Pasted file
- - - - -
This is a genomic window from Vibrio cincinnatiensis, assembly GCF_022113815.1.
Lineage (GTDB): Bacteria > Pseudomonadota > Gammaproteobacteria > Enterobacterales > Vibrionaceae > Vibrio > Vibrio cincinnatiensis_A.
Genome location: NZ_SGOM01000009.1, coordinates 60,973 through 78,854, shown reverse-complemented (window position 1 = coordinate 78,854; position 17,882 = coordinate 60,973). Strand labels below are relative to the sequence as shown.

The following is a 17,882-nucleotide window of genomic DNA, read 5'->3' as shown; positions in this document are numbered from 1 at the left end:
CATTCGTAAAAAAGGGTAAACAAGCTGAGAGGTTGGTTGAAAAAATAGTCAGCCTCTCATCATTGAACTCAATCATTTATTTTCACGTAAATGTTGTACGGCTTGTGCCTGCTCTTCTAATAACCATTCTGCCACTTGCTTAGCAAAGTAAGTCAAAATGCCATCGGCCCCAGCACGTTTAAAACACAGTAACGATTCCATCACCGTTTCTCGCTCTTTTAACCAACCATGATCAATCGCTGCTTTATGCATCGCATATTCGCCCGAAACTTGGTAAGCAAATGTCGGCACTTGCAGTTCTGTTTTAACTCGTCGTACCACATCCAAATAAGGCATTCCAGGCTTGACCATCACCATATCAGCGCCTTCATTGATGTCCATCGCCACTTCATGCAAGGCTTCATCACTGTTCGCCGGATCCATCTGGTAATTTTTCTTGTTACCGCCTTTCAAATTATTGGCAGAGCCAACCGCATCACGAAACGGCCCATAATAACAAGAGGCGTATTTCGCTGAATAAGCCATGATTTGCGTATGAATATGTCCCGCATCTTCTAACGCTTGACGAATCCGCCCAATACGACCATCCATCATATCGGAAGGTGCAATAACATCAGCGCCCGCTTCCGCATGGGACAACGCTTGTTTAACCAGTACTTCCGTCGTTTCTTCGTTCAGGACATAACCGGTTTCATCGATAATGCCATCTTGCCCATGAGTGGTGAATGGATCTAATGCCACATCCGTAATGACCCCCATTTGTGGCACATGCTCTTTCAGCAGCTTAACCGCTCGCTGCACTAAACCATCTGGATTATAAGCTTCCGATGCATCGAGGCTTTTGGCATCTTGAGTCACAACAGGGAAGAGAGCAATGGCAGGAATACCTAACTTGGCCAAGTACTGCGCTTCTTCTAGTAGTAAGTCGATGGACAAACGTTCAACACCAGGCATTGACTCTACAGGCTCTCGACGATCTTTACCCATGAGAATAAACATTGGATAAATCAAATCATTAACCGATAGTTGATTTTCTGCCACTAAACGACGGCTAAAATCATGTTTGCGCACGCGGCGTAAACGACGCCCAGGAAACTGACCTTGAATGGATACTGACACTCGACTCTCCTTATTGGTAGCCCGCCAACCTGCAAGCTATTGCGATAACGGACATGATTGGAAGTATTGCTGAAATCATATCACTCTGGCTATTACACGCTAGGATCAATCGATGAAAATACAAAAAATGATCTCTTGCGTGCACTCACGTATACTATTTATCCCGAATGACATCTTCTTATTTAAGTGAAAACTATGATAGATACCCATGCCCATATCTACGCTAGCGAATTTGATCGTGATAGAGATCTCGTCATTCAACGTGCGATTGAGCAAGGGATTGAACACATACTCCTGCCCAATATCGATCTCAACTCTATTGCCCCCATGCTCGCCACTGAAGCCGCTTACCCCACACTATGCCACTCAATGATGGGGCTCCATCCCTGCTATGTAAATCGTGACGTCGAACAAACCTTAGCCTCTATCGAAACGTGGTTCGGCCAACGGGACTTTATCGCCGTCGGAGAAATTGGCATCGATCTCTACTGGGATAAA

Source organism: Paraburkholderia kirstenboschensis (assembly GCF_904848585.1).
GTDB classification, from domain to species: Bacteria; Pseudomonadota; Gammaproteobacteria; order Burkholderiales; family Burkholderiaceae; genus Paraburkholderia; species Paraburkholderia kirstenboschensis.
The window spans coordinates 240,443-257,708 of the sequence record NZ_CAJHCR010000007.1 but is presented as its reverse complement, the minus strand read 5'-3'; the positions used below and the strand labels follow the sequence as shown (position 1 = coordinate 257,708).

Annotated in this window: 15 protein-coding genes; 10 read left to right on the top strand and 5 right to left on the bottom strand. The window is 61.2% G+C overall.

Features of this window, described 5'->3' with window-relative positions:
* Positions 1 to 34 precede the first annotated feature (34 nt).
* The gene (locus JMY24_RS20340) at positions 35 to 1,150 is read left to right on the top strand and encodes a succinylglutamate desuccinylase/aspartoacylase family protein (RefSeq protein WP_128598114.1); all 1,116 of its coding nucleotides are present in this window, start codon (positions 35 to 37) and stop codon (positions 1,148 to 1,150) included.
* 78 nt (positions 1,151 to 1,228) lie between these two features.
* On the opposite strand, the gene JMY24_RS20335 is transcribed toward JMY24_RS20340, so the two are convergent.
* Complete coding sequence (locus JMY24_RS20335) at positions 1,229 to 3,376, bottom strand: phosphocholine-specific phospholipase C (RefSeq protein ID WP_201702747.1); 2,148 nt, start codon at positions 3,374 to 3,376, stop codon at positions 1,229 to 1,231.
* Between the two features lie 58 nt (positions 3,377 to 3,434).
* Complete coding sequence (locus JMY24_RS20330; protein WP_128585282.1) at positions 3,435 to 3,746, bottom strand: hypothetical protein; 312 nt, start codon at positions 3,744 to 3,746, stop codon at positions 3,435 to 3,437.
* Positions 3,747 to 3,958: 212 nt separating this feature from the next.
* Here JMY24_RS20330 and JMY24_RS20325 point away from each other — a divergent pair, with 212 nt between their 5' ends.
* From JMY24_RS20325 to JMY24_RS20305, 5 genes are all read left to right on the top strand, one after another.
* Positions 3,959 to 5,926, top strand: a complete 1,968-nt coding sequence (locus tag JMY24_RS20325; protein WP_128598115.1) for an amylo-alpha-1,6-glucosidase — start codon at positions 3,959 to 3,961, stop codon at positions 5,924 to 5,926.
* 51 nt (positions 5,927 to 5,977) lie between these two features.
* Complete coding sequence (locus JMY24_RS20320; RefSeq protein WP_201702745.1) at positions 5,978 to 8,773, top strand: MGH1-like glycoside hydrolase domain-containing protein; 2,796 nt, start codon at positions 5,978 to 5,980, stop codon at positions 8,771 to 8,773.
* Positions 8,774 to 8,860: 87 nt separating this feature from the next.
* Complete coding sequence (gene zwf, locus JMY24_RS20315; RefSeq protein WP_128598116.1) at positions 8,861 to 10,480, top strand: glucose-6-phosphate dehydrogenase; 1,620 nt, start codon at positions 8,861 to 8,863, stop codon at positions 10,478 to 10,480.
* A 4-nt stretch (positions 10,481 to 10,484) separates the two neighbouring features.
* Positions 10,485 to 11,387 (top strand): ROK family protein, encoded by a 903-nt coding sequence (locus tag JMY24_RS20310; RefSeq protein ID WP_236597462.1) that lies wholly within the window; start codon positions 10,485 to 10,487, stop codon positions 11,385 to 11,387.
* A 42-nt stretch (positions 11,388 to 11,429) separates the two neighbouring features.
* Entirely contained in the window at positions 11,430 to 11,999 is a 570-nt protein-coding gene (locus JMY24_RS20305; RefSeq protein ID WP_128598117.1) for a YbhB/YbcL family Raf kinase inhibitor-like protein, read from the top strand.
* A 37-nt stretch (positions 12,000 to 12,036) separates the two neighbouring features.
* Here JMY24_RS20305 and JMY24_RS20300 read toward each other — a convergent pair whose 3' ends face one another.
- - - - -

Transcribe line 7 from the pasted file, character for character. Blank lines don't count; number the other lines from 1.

GTDB classification, from domain to species: Bacteria; Pseudomonadota; Gammaproteobacteria; order Burkholderiales; family Burkholderiaceae; genus Paraburkholderia; species Paraburkholderia kirstenboschensis.